Study: C-Sections Tied to Childhood Obesity
May 24, 2012
by Sasha Emmons
Babies born via cesarean section have twice the chance of being obese by the age of 3, according to a new study published in the journal Archives of Disease in Childhood.
The researchers in the study followed more than 1,200 pregnant women in Boston until their children reached the age of 3. By that time, 15.7 percent of children delivered by C-section were classified as obese, while only 7.5 percent of children delivered vaginally were. While the mother being overweight does increase the chance of having a c-section, researchers factored out maternal obesity and high birth weight from the results.
Plus: C-section Rate Reaches All-Time High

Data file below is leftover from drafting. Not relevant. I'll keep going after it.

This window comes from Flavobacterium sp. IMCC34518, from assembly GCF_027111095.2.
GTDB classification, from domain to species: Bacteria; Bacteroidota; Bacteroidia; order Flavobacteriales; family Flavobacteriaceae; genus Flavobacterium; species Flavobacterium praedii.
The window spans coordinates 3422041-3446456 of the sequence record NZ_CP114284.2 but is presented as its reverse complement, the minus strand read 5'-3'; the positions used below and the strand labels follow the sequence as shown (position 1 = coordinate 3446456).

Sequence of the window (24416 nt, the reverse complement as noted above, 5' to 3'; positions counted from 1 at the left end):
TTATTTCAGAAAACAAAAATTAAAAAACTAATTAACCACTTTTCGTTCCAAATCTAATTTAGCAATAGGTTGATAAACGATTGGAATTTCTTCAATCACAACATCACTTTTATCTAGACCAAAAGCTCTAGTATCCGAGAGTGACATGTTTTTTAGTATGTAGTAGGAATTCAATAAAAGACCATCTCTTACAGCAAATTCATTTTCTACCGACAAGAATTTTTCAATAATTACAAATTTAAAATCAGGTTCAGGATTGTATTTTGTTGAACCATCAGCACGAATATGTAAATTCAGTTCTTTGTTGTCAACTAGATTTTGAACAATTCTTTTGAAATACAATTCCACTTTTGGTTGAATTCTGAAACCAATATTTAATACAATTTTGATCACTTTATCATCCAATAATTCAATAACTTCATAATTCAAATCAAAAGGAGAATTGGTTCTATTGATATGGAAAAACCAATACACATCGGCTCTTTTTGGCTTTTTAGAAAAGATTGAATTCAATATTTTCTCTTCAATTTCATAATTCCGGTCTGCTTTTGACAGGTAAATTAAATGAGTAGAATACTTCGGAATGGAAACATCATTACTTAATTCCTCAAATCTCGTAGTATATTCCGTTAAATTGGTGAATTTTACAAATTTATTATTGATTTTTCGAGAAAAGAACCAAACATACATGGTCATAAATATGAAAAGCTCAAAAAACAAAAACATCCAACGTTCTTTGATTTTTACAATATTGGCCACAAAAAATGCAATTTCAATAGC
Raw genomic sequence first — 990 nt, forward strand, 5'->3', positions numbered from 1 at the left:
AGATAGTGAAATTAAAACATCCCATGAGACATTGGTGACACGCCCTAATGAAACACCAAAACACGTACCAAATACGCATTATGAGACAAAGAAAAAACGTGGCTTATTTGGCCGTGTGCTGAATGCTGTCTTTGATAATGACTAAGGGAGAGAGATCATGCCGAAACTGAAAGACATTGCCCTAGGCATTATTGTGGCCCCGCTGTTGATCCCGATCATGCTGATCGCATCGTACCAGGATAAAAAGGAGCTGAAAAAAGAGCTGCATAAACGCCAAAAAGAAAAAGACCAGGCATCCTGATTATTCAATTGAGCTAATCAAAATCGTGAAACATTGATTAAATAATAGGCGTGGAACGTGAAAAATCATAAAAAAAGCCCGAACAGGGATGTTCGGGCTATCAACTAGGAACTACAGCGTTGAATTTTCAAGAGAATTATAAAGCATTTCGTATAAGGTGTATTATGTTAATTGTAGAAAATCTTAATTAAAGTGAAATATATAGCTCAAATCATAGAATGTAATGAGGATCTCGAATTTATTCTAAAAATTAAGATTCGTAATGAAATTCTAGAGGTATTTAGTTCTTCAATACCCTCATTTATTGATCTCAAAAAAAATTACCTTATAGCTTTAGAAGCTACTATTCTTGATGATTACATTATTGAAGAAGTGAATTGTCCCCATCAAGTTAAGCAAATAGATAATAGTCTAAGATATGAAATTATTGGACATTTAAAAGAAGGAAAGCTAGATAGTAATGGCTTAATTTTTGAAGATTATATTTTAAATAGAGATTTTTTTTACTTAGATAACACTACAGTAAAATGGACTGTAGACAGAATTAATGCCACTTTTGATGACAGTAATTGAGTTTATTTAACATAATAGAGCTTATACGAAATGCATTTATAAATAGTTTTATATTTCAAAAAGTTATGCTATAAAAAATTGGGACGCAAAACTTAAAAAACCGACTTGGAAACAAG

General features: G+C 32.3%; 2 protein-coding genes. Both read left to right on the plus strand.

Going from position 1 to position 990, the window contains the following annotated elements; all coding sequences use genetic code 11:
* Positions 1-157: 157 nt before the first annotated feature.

So how could C-sections result in weight problems years later? Researchers say more studies are needed but they have a few theories. The lack of bacteria that’s transmitted during a vaginal delivery may affect the absorption of nutrients, leading to obesity later on. Another hypothesis is that hormones and protein signal released during labor may decrease the risk. Others theorize that recovering from a C-section can make breastfeeding, which has been linked with a decrease in obesity, more challenging.
Plus: Spoon-Fed Babies at Risk for Obesity
Did you have a C-section? Are you worried about increased risk of obesity for your child?